When a case is wrongfully removed from state court, mandatory abstention provides moving parties with a way to remand their non-core claims. 28 U.S.C. § 1334(c)(2) provides the framework for a motion that would require a federal district court to abstain. Congress enacted the statute to allow a party to litigate state claims in state court when the case was only removed to federal court because of its relation to a bankruptcy case. The case law interpreting the statute has created a five-step test to determine when mandatory abstention is required. The Third Circuit in Stoe articulated that:
upon a timely motion under § 1334(c)(2), a district court must abstain if (1) the proceeding is based on a state law claim or cause of action; (2) the claim or cause of action is “related to” a case under title 11, but does not “arise under” title 11 and does not “arise in” a case under title 11; (3) federal courts would not have jurisdiction over the claim but for its relation to a bankruptcy case; (4) an action “is commenced” in a state forum of appropriate jurisdiction; and (5) the action can be “timely adjudicated” in a state forum of appropriate jurisdiction.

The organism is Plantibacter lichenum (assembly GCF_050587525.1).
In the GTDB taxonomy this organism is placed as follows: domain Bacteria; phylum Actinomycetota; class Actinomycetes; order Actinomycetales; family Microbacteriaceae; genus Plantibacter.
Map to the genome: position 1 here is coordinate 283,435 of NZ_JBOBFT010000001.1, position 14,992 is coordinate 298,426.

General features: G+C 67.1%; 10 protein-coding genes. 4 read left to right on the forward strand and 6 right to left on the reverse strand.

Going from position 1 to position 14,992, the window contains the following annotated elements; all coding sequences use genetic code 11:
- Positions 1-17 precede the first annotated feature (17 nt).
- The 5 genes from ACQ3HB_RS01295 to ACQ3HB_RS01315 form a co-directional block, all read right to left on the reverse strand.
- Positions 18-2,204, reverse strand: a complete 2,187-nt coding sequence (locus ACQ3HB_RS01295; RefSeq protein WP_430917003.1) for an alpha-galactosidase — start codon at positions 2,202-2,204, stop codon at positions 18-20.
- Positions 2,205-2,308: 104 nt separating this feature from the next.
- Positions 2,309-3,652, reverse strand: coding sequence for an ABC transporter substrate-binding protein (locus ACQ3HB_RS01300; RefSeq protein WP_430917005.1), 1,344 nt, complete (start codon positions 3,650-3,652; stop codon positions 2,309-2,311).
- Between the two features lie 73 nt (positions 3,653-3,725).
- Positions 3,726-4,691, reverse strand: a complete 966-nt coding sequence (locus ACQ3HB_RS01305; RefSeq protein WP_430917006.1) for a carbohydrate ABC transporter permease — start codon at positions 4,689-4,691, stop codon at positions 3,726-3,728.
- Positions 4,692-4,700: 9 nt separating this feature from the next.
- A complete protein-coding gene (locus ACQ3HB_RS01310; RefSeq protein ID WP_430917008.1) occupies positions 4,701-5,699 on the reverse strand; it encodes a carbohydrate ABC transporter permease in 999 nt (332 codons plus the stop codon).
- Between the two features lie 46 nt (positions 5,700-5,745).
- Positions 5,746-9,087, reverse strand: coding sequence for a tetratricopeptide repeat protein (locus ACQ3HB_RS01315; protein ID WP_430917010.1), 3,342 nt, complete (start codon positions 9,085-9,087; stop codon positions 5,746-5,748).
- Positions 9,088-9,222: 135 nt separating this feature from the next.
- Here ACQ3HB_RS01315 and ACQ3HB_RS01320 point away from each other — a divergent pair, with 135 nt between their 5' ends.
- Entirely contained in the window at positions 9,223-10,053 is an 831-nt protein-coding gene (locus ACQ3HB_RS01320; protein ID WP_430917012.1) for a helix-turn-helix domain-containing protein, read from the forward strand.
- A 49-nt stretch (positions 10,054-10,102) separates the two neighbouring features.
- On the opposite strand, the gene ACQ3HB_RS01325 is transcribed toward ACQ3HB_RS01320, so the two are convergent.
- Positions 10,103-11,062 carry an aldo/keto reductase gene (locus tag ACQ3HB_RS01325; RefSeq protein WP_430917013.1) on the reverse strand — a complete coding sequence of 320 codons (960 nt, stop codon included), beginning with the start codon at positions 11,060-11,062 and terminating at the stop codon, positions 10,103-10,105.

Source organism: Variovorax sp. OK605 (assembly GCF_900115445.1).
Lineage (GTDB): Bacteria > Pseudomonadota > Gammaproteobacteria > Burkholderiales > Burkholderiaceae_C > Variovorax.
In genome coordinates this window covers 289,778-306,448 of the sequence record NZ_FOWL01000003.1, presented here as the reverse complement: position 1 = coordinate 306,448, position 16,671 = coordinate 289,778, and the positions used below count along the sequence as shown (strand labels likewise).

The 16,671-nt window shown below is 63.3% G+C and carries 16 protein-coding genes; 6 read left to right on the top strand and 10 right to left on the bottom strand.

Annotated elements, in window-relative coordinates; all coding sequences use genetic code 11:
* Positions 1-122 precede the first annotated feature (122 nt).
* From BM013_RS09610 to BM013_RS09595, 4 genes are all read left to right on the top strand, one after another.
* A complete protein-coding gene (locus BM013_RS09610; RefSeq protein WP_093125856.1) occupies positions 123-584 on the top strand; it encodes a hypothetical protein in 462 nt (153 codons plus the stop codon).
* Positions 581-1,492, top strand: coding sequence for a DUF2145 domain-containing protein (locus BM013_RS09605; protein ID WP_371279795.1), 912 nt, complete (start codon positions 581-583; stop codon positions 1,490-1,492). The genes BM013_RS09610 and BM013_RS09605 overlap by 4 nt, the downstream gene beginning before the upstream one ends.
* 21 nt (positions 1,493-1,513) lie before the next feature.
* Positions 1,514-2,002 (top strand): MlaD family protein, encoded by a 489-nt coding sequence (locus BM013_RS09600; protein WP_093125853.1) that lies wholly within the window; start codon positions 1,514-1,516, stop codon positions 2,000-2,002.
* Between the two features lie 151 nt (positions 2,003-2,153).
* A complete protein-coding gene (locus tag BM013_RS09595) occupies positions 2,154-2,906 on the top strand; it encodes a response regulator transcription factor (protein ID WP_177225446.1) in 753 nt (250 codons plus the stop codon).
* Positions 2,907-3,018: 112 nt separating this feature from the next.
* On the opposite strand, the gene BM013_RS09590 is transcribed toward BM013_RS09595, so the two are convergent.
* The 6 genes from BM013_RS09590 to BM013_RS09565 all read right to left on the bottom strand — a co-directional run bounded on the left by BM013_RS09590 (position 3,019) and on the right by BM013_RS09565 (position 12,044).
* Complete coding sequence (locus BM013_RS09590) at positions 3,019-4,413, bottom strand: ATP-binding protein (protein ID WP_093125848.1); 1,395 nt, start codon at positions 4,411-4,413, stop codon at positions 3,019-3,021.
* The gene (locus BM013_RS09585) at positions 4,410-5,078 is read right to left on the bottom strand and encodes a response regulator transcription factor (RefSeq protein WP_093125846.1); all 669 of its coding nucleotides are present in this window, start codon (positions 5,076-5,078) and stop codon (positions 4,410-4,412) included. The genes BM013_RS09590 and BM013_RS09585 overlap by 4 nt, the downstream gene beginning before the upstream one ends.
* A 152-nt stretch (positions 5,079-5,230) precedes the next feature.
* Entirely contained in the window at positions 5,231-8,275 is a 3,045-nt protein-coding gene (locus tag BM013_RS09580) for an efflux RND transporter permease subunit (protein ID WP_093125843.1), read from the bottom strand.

This test is typically applied to cases that only deal with state law claims, which leaves unanswered whether mandatory abstention is available when foreign law claims are brought in conjunction with state law claims.
This memorandum examines this question by analyzing the five-step test articulated in Stoe and outlining how the addition of foreign law claims implicates mandatory abstention in bankruptcy cases.